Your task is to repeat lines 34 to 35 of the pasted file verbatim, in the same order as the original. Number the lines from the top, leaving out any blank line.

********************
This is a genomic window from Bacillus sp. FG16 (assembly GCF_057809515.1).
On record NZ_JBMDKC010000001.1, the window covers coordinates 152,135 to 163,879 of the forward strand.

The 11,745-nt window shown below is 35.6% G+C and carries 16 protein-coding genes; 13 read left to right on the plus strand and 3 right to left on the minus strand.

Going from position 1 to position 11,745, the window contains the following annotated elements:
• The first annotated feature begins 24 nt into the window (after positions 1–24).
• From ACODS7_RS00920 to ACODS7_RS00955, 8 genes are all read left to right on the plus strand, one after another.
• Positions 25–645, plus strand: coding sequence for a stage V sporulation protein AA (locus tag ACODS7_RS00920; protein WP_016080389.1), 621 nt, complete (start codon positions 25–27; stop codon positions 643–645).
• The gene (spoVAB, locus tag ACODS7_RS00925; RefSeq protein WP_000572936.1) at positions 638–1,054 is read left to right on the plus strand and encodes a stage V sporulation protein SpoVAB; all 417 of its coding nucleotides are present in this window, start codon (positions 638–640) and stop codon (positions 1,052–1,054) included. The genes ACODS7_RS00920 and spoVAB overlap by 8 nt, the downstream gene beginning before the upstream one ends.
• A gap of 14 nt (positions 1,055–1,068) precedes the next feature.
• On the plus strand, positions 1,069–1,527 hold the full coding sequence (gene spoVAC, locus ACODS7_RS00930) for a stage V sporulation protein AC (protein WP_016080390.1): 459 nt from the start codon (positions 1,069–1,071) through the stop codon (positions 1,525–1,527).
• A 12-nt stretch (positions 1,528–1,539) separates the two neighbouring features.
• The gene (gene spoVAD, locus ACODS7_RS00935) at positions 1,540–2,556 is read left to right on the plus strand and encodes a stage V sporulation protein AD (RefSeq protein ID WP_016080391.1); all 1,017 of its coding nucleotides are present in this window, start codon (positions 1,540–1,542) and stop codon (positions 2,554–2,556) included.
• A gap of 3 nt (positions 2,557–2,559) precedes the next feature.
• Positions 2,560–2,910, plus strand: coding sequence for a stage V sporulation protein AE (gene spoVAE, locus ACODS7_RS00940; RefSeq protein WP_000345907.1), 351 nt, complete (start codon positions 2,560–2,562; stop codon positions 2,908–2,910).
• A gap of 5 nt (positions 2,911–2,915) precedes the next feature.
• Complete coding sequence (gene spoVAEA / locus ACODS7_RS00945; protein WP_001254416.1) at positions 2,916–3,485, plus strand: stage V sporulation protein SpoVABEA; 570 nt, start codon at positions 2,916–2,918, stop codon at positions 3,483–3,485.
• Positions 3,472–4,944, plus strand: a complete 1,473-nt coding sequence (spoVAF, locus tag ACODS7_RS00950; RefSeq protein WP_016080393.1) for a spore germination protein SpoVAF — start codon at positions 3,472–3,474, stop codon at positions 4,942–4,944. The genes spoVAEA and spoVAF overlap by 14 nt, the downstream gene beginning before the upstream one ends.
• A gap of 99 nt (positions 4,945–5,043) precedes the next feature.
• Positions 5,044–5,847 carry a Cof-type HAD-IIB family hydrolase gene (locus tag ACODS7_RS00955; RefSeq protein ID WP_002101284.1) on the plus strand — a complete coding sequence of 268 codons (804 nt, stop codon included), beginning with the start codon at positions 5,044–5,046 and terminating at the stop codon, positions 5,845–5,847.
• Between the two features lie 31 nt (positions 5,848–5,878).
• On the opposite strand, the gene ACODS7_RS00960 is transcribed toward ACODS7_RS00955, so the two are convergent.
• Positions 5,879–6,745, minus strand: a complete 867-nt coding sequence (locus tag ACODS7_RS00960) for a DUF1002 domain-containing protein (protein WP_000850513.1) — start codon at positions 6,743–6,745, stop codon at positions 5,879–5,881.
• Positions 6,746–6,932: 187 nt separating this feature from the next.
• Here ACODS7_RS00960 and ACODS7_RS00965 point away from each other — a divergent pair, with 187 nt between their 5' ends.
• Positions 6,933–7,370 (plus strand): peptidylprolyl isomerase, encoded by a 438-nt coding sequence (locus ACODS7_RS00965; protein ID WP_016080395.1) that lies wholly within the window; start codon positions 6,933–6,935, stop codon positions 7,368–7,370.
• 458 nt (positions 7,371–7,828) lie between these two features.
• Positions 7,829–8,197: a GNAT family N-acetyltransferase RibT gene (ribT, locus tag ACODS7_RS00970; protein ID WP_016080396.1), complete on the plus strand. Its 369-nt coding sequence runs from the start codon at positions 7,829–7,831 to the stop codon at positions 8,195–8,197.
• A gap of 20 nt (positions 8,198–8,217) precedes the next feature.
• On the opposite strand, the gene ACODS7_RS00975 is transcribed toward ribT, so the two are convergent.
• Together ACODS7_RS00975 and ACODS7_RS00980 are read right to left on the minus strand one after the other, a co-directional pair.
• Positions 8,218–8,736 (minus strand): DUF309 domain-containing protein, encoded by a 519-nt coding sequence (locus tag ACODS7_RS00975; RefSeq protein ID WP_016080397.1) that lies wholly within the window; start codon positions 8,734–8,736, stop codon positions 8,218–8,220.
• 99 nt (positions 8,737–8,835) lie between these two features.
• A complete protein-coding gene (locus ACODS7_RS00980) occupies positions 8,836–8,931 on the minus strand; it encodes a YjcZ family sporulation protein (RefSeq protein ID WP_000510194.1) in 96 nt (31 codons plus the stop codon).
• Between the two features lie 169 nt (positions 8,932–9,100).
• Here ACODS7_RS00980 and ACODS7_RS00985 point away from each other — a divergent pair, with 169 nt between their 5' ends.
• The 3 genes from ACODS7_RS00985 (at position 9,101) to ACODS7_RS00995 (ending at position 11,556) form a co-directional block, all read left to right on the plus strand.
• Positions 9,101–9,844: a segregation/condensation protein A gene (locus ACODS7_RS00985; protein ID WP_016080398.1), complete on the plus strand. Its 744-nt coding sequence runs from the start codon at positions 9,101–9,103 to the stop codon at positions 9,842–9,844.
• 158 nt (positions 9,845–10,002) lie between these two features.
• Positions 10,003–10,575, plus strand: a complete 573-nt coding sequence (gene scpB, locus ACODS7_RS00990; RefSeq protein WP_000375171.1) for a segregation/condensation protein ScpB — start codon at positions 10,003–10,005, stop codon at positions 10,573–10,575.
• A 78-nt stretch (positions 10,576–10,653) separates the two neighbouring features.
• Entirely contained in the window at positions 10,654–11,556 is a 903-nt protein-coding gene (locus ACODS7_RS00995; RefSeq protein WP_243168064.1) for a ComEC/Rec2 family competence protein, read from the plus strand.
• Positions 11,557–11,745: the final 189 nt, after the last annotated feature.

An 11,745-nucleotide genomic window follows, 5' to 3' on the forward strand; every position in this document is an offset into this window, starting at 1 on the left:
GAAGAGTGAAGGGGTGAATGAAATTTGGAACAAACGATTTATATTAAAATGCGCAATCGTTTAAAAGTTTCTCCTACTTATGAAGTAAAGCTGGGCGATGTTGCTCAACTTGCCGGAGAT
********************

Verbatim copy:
• Between the two features lie 169 nt (positions 8,932–9,100).
• Here ACODS7_RS00980 and ACODS7_RS00985 point away from each other — a divergent pair, with 169 nt between their 5' ends.